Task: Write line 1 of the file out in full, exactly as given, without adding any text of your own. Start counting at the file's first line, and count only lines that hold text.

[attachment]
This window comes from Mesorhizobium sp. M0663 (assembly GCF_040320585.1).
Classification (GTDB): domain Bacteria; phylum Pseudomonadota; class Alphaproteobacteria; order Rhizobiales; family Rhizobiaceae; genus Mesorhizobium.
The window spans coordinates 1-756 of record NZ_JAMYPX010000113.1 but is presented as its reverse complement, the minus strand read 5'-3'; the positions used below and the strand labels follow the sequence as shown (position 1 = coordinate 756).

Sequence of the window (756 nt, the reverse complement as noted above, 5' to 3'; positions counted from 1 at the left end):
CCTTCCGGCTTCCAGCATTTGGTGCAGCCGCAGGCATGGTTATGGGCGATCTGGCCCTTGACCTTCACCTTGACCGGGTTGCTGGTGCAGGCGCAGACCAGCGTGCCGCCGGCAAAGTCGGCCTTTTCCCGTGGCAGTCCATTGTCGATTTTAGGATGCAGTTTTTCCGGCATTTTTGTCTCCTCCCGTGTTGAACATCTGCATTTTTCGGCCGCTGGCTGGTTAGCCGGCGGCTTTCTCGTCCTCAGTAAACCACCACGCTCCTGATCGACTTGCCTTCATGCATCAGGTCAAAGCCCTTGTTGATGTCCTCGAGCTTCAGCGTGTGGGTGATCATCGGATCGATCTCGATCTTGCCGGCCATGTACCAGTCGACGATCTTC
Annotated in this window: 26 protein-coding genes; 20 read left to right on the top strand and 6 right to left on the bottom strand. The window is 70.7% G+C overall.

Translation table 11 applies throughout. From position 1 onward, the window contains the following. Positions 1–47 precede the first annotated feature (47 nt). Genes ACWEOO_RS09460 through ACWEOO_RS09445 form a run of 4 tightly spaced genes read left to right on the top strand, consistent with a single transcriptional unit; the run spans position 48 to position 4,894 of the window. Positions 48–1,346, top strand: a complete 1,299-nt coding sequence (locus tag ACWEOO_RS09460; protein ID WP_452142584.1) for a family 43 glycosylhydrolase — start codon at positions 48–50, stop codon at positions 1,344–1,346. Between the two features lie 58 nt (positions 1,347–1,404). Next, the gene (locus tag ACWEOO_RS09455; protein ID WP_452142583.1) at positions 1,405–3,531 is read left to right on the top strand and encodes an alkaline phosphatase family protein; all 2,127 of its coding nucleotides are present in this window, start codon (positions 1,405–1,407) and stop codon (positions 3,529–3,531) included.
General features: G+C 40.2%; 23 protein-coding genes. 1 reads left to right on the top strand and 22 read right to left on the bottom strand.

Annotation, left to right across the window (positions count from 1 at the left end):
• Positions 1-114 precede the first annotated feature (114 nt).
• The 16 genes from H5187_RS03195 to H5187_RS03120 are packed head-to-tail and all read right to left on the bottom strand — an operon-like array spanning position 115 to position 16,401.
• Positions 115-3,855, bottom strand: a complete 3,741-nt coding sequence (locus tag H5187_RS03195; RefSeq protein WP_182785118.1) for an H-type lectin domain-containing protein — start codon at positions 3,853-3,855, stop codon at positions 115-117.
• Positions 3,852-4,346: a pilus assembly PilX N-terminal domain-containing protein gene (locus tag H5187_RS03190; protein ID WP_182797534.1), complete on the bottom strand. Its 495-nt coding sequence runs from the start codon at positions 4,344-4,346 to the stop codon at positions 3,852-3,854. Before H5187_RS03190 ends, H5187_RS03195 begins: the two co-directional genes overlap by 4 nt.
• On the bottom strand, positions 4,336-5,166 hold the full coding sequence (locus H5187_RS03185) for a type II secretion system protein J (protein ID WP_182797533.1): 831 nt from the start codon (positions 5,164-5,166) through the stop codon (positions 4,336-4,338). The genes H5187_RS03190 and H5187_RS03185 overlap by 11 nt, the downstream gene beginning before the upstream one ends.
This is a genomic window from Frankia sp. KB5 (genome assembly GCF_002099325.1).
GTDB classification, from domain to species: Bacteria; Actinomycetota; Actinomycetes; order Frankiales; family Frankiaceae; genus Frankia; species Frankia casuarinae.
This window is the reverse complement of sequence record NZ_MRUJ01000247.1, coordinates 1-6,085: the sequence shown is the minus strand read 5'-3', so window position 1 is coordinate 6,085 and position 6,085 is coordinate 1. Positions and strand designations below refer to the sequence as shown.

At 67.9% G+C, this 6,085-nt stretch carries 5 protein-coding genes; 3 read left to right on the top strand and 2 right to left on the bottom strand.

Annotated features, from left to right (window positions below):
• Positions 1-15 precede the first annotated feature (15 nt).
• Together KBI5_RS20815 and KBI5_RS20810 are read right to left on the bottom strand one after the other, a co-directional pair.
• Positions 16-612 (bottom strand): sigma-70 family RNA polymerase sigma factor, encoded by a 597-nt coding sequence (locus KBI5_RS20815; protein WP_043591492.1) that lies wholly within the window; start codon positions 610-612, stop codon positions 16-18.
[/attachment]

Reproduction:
This window comes from Mesorhizobium sp. M0663 (assembly GCF_040320585.1).